CityDance in Jerusalem: Exploring the Gaps Between American and Israeli Dance

Events, My Reflections

Video: CityDance Ensemble

You would have thought that to meet Paul Gordon Emerson, the director of the Washington D.C. based CityDance Ensemble, I would have taken a train from New Jersey (my home state) to the capital of the U.S. while I was still living there.  But instead I grabbed a bus to Jerusalem a few nights ago.

Let’s backtrack: Paul’s interest in reviving older modern dance masterpieces and my research on these works first brought us together online nearly six years ago. We’ve kept up our correspondence over the years, reconnecting this fall when CityDance staged Sophie Maslow’s Folksay from Labanotation score (this was doubly exciting for me: my undergraduate thesis on Jewish-American choreographers highlighted Maslow’s career, and I studied Labanotation intensively in graduate school). Yet we never met face to face – until now.

CityDance is currently touring the Middle East, and as part of the Ramallah Contemporary Dance Festival – which features companies from around the world performing both in the West Bank and in Israel – the company had concerts in Jerusalem and Nazareth this week. Since the Tel Aviv is only an hour away from Jerusalem, I jumped at the chance to see the company and hopped on a bus.

After years of corresponding with Paul, it was fantastic to talk with him in person (and we could have continued for much more time). I also saw firsthand that CityDance lives up to the promise delivered in its slogan, “Power. Passion. Purpose.” The talented dancers threw themselves body and soul into their performance, and the choreography had something to say; indeed, the program’s closing work – Christopher K. Morgan’s Thirst – tackled environmental issues effectively and movingly.

But my trip came with an added benefit: the chance to reflect on some structural differences between concert dance in America and Israel. Some of my thoughts below came up in a post-show conversation with Paul and Christopher, while others struck me later.

CityDance was, in a sense, the perfect troupe to shed light on a few of these contrasts. For one, it is a repertory company. Rather than showcasing work by only one choreographer, CityDance’s program in Jerusalem featured work by Christopher and Paul himself along with Ludovic Jolivet and Kate Weare. While some other American troupes are based on this repertory model, few Israeli companies operate in this fashion. Here, nearly every group is devoted to the work of one or two choreographers.

This wasn’t always the case. The Batsheva Dance Company, the Kibbutz Contemporary Dance Company, and the now defunct Bat-Dor Dance Company were all repertory companies at the start. Indeed, from the 1960s until the 1990s, the repertory structure was the model of a dance company in Israel. But as more Israeli choreographers found their artistic voices in the 1990s and 2000s, they started their own groups to present their work. At the same time, both Batsheva and KCDC found artistic directors whose own choreographic visions could guide those companies to international success. Thus the repertory model not only lost its dominance but nearly disappeared from the landscape of Israeli contemporary dance.

Connected to this contrast in company structure is a difference between dance concerts in the U.S. and in Israel. Like most modern dance concerts I attended or performed in stateside, CityDance’s program was a mixed bill. I have seen plenty of mixed bills here in Israel, but usually they are evenings shared by several independent choreographers and often they are within the context of a festival. Typically, established Israeli dance companies present concerts composed of one full-length work. Sometimes the same set-up is true for concerts by independent choreographers. I’m not sure why full-length work seems so much more predominant in Israel than in America; perhaps a combination of artistic and economic factors contribute to this tendency.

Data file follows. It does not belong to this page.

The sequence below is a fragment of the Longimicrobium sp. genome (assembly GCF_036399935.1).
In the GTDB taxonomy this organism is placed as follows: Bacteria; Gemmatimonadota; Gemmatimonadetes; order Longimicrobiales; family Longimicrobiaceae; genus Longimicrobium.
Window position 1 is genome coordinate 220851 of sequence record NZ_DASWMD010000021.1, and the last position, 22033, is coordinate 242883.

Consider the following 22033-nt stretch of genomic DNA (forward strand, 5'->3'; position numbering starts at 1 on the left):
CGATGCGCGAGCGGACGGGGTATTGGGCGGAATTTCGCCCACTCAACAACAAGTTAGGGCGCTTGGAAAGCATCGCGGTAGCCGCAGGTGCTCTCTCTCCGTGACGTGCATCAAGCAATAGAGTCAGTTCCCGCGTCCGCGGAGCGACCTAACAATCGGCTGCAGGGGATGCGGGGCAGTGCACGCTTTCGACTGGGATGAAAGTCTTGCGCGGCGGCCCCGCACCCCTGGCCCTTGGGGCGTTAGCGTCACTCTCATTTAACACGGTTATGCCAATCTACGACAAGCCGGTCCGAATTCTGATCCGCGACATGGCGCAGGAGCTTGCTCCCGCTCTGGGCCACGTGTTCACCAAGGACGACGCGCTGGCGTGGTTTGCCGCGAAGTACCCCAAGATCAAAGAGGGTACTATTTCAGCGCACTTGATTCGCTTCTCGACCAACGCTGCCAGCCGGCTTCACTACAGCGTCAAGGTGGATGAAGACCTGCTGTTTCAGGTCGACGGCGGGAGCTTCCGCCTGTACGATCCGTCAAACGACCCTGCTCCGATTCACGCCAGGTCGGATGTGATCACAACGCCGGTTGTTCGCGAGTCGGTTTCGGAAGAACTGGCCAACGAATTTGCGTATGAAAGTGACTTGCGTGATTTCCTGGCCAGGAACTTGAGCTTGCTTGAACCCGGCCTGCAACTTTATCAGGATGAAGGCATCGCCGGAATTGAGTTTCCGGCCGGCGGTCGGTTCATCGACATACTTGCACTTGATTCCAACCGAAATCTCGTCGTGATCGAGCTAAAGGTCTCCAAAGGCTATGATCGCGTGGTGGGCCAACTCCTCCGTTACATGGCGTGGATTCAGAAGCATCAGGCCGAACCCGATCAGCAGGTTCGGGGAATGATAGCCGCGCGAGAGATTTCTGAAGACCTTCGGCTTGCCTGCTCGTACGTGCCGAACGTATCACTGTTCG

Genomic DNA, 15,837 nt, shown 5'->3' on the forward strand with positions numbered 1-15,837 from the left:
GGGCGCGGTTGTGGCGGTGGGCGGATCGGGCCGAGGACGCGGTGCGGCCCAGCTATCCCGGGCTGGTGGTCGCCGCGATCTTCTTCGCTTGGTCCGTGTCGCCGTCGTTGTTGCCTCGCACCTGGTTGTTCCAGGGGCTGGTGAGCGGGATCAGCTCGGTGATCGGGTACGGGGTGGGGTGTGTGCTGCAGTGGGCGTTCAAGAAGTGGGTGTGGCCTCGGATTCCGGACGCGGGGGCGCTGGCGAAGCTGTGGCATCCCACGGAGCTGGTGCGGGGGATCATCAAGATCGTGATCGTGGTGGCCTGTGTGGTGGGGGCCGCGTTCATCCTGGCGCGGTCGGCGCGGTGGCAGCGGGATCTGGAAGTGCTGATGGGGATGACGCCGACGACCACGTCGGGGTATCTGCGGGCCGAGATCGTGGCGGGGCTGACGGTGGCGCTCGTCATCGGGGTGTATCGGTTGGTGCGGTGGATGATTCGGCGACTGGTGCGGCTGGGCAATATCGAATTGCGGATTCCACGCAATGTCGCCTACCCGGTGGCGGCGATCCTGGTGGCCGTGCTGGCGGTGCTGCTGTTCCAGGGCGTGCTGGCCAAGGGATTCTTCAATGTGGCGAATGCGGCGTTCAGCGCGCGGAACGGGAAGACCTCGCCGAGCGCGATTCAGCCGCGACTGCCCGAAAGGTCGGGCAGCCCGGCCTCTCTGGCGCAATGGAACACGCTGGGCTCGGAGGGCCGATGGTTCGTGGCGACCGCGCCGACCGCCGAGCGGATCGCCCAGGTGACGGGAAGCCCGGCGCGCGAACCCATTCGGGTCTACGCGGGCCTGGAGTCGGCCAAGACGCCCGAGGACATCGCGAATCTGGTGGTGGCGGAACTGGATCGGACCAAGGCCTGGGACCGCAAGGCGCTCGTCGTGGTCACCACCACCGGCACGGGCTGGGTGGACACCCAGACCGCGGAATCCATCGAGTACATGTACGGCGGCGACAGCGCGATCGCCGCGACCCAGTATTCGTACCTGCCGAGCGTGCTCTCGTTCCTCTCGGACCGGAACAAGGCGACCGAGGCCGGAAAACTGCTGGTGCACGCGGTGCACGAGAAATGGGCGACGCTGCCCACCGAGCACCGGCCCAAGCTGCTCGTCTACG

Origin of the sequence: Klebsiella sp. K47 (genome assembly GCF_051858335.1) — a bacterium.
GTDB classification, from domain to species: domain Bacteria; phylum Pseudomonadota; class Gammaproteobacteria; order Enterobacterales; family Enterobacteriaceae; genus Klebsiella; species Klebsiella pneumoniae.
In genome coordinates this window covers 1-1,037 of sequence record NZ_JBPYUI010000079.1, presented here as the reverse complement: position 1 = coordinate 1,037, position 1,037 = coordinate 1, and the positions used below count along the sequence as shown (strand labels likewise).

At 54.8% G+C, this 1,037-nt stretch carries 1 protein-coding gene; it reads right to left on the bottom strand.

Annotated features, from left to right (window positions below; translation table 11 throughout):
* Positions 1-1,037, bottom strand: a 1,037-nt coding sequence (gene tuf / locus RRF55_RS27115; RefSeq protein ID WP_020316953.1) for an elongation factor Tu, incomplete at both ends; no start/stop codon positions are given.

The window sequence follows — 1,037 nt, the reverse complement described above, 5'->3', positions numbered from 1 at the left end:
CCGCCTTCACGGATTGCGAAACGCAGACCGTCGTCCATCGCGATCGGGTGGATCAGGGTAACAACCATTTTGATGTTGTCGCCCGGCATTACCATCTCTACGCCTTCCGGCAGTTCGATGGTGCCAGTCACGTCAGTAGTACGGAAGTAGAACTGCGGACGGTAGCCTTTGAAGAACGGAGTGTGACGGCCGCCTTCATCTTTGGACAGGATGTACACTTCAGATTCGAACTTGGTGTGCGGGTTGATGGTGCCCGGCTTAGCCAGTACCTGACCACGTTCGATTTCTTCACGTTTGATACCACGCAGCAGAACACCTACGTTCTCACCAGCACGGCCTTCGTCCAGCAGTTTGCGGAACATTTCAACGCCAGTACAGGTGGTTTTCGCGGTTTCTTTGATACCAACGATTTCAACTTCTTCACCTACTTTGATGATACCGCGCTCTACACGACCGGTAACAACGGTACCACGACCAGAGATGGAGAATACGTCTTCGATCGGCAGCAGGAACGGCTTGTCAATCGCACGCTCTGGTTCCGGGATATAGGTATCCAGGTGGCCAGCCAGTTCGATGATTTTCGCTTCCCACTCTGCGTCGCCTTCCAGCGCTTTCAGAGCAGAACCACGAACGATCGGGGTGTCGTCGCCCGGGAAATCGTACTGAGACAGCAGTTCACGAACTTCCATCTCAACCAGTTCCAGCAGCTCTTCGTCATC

Finally, while the particular concert I saw included more recently made works, CityDance’s inclusion of older pieces in its repertory also sets it apart from Israel’s dance companies. Though it is a particularly strong proponent of reconstructions, CityDance is by no means the only American company which presents older choreography. Some modern dance companies in the U.S., like the Martha Graham Dance Company, are completely dedicated to performing existing repertory; others such as the Alvin Ailey American Dance Theater and the Limón Dance Company keep the older works of their founders alive while commissioning new dances.

In contrast, Israel’s contemporary dance companies rarely include restagings of decades-old choreography in their seasons. Earlier this year I wrote about a few revivals which took place at a special opening performance of the Shades of Dance Festival, but other than that unique concert, it’s hard to see even the most significant works in Israeli dance history onstage here. The emphasis is on the new to the extent that the old is barely visible.

Certainly this situation is related to the relative youth of homegrown Israeli contemporary dance. None of Israel’s existing dance companies were in operation fifty years ago, and few of the country’s choreographers were creating work twenty years ago. The new-ness of the field is partly what makes it so exciting and vibrant, but I wonder if the scene will preserve its treasures as it ages. Dances made prior to the formation of Batsheva have already been lost, and I worry that the same fate awaits comparatively more recent choreography.

This is just the start of a comparison, but I’ll save more thoughts for another post! Many thanks to Paul and CityDance for both a wonderful concert and a point of departure for this reflection.

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